The recently founded Japanese consortium Rapidus has already laid the foundation for a future company that will dominate the production of 2nm chips in the Land of the Rising Sun by 2027. Dutch company ASML, which supplies advanced lithography scanners, is ready to open a service center in Japan next year to support Rapidus.
The news agency reported this today Nikkei with reference to our own sources. According to them, ASML will open a local technical support center on the island of Hokkaido in the second half of next year. By 2028, ASML plans to increase its workforce in Japan from 400 to 560 people. The presence of a local service center significantly accelerates the introduction of new lithography technologies and the construction of chip production facilities. ASML has similar centers, also used to train staff at customer companies, in South Korea and Taiwan, where its major customers’ companies such as Samsung Electronics and TSMC are located.
Around 50 ASML engineers will support Rapidus in installing Dutch lithography systems in a pilot line on the island of Hokkaido. The corresponding equipment is aimed at working with ultra-hard ultraviolet radiation (EUV), which is necessary for the production of chips according to technological standards with a thickness of less than 7 nm. Over the next five years, ASML plans to increase the wage fund of its specialists in Japan by 40%. In Kumamoto Prefecture, where the Taiwanese company TSMC is setting up its joint venture, ASML also employs 10 specialists; their number is expected to increase to 40 people in the future. The most important technology donor to Rapidus is likely to be the American company IBM, which will create the conditions for the production of 2 nm components in Japan.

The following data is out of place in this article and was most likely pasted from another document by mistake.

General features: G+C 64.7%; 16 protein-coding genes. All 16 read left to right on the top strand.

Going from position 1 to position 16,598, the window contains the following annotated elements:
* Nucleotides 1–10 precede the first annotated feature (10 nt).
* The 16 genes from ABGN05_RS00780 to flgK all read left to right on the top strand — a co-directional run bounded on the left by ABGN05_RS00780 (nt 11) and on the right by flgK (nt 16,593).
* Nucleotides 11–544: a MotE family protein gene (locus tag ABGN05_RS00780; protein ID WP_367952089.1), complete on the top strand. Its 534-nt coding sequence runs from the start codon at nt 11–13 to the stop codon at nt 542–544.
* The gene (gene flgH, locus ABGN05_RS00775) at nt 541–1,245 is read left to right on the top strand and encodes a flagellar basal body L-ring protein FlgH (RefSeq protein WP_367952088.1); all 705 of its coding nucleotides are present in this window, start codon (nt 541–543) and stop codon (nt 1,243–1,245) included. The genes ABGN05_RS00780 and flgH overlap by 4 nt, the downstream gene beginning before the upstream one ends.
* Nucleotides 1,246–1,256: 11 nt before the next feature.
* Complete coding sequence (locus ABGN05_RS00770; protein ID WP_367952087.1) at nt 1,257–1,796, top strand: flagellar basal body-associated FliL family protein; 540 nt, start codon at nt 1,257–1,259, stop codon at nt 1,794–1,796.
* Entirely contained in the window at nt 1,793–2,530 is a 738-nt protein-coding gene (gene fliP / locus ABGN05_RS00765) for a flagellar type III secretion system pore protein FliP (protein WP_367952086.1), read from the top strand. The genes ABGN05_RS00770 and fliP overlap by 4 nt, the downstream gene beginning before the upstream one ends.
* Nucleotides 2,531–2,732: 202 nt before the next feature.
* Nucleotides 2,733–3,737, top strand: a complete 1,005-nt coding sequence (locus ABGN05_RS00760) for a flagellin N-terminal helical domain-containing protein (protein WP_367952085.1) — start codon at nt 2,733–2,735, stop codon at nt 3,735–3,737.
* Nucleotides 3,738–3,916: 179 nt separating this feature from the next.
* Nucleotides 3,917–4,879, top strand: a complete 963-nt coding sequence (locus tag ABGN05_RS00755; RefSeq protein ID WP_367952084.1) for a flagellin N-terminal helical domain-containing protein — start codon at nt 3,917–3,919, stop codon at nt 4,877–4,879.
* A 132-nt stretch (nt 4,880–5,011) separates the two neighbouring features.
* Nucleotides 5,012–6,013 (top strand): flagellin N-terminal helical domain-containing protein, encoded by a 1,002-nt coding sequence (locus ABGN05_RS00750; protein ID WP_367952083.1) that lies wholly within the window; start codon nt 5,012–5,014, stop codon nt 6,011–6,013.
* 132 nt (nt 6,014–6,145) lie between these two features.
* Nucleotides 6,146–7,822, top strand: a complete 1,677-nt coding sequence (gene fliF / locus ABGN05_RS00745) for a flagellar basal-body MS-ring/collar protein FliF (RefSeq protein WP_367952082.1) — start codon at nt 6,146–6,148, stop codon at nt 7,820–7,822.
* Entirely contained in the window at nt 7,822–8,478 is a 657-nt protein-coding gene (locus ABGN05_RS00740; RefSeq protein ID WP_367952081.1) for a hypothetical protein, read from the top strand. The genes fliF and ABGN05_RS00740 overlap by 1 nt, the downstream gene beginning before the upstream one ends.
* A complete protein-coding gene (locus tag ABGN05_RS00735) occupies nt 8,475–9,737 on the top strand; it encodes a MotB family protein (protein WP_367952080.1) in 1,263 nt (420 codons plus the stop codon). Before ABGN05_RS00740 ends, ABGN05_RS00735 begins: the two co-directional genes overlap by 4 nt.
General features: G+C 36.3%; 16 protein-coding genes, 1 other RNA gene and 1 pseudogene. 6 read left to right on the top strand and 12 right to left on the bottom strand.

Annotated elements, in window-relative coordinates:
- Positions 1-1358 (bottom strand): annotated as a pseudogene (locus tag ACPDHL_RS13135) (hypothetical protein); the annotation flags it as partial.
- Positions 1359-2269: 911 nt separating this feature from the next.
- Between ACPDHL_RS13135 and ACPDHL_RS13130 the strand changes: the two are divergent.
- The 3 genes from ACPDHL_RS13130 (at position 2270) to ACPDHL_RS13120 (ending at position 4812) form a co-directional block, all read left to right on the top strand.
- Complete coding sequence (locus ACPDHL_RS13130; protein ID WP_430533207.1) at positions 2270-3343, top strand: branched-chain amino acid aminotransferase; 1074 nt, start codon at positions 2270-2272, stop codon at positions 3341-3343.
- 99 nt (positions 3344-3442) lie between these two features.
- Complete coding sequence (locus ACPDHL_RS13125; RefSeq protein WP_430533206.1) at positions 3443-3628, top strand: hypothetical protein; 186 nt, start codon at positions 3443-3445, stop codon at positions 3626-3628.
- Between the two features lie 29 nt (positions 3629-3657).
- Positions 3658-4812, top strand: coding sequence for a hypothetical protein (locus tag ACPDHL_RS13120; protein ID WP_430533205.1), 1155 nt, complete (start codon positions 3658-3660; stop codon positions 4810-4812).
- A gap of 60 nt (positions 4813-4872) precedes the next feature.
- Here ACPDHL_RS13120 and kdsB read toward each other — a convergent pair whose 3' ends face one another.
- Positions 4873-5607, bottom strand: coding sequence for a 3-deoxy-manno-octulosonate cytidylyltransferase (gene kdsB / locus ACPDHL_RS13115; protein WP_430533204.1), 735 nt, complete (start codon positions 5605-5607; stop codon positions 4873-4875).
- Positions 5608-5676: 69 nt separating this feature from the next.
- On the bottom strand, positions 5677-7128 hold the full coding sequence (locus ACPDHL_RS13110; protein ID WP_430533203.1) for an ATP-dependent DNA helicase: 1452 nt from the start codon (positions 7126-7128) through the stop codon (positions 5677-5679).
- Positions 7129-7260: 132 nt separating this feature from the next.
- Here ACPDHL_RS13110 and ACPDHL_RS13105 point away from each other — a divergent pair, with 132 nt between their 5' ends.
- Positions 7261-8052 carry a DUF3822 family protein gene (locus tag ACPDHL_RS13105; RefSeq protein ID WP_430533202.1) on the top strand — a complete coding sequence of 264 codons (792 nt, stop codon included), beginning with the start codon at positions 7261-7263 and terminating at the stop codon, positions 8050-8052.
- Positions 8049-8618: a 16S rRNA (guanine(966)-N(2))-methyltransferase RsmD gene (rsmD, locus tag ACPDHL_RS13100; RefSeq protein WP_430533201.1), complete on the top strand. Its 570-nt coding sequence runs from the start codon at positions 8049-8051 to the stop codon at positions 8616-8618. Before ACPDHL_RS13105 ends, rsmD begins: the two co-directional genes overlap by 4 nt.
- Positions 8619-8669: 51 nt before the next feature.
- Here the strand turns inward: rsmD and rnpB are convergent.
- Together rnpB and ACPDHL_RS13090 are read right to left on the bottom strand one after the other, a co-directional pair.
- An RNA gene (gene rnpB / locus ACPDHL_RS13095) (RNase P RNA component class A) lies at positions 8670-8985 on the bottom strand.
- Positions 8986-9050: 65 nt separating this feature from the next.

Japan will be the fifth region in the world to use ASML’s EUV equipment, after the United States, Taiwan, South Korea and Ireland. An Intel company producing processors and chipsets has long been operating in the latter country and is currently undergoing a planned modernization. Other lithography equipment suppliers are also expanding their presence in Japan. American Applied Materials and Lam Research do this, for example. In turn, Japanese specialty equipment manufacturers are seeking to expand their presence outside the country in close proximity to customers, so this “migration” occurs in both directions.